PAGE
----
Source or Sink
Is a working cattle ranch a carbon sink or source?
- Greenhouse gases trap heat in the atmosphere
- Three major greenhouse gases are carbon dioxide, methane, and nitrous oxide
- Carbon dioxide concentration in the air has increased by 30% since the 1940s due to burning of fossil fuels
- Concern about climate change has led to research on ways to reduce emissions and maximize uptake of greenhouse gases.
- Plants absorb carbon dioxide through photosynthesis
- Analysis of Buck Island Ranch production data documented emissions from MAERC’s cattle operation of 10,884 MT of CO2eq/yr with enteric fermentation responsible for 64%.
- Estimates of sequestration by Bahia grass pasture suggest that Buck Island ranch pastures take up 17,813 MT/year.
Current Research at MAERC
- Sequestration for other ecosystem types are needed – especially semi-native pastures and wetlands – as well as the effect of grazing on carbon dynamics.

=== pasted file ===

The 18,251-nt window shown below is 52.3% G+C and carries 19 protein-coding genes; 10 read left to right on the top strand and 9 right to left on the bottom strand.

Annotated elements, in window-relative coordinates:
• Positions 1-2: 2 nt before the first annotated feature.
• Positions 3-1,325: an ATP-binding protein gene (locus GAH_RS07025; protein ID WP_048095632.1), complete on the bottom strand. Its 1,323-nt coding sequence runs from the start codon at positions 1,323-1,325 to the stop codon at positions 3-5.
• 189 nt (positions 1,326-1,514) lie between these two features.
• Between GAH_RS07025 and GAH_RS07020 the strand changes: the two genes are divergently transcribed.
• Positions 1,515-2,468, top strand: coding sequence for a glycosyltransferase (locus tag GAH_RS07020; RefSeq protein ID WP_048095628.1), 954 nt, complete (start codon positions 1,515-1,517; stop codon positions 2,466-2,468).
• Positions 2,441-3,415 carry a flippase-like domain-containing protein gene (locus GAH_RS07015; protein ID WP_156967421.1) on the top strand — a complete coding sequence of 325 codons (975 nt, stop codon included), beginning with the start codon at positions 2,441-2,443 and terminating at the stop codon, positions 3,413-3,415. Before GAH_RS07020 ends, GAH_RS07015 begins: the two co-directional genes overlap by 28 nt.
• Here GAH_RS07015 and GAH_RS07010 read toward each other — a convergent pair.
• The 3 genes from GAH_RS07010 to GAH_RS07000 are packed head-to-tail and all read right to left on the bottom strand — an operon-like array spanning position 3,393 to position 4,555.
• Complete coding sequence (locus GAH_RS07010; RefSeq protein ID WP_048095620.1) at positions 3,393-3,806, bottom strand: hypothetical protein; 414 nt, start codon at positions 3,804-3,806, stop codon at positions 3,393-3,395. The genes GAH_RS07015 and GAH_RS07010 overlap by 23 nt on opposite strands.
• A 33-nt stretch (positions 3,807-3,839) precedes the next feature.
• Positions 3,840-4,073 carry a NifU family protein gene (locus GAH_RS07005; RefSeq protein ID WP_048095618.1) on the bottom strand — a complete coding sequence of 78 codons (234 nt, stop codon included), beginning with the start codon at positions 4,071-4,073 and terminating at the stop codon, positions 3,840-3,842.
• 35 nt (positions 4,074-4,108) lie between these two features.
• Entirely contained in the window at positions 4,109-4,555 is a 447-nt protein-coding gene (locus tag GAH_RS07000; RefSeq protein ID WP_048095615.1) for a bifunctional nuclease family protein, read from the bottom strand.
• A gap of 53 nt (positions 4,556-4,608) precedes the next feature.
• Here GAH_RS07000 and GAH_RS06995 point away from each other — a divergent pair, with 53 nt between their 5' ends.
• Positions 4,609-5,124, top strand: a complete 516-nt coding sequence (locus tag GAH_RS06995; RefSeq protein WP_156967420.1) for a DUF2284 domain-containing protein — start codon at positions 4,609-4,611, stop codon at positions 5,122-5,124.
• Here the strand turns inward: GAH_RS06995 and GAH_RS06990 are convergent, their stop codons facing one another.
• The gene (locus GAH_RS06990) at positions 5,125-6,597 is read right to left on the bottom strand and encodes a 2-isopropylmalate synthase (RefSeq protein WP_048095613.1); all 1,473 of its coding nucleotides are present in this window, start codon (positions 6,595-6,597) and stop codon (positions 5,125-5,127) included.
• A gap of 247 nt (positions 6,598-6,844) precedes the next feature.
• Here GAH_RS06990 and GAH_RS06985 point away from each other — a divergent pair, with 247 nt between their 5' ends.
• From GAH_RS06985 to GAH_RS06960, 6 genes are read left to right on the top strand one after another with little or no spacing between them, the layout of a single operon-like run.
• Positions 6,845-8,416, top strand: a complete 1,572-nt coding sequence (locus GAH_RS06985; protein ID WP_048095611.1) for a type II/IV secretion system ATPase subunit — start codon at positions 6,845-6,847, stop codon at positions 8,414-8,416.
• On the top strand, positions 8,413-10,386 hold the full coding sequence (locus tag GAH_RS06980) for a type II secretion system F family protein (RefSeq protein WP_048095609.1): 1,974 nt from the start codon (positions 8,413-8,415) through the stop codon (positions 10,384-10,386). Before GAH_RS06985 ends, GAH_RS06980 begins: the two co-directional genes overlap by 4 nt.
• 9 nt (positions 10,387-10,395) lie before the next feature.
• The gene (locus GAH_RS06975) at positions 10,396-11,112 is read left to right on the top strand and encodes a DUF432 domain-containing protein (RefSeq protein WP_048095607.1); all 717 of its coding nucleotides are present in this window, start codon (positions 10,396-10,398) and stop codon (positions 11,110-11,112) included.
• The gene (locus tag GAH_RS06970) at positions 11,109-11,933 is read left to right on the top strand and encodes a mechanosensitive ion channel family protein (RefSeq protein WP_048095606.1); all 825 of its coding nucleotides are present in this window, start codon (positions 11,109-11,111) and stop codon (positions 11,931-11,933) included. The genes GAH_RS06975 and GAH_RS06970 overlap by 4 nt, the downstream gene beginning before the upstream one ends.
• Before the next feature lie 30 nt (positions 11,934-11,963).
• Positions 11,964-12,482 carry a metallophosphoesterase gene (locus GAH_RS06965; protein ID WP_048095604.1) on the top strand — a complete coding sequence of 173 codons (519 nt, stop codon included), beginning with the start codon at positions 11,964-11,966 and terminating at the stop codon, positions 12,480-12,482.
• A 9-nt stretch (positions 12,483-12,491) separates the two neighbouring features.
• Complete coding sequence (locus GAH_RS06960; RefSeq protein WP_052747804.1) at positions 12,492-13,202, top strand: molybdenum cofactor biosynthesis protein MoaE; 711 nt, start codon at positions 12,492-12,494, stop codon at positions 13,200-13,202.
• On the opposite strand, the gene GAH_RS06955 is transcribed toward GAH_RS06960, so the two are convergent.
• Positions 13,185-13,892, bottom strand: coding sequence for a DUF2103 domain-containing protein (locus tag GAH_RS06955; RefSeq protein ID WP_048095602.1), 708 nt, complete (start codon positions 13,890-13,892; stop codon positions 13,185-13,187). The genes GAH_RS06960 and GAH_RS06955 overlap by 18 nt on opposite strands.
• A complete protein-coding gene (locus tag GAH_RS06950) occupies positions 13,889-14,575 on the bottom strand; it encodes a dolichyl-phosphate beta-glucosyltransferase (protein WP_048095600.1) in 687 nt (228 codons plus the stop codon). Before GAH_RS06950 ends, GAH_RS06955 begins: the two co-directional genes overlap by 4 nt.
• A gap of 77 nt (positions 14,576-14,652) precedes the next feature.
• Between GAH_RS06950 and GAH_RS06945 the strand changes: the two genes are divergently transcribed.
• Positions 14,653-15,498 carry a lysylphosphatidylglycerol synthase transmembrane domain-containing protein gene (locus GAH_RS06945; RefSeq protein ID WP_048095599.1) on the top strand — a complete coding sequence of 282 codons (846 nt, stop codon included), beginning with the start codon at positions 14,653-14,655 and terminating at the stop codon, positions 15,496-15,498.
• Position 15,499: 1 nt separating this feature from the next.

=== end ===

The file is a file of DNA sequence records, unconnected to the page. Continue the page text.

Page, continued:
- In collaboration with Cornell (Dr. Jed Sparks) and USDA ARS/University of Illinois (Dr. Carl Bernacchi), a new experiment was implemented in January 2013 at MAERC to refine on-site measurements of C sequestration and to measure methane fluxes.
- 5 eddy flux towers with methane sensors established in 2013 in 2 improved and 2 unimproved pastures (with and without cows) plus 1 wetland.
Why is this important?
- Understand how grazing land contributes to greenhouse gas dynamics – subtropical Florida grasslands have not been well studied
- Inform land managers of practices that can minimize fluxes to the atmosphere or even maximize uptake of greenhouse gases
- Eddy flux tower data and soil chamber data will provide full greenhouse gas accounting for a working ranch and differentiate among methane and carbon dioxide from cattle, pastures, and wetlands.
- This has policy implications for cattle greenhouse gas management and carbon payment for ecosystem services.
Click here to read about an analysis of Buck Island Ranch emissions.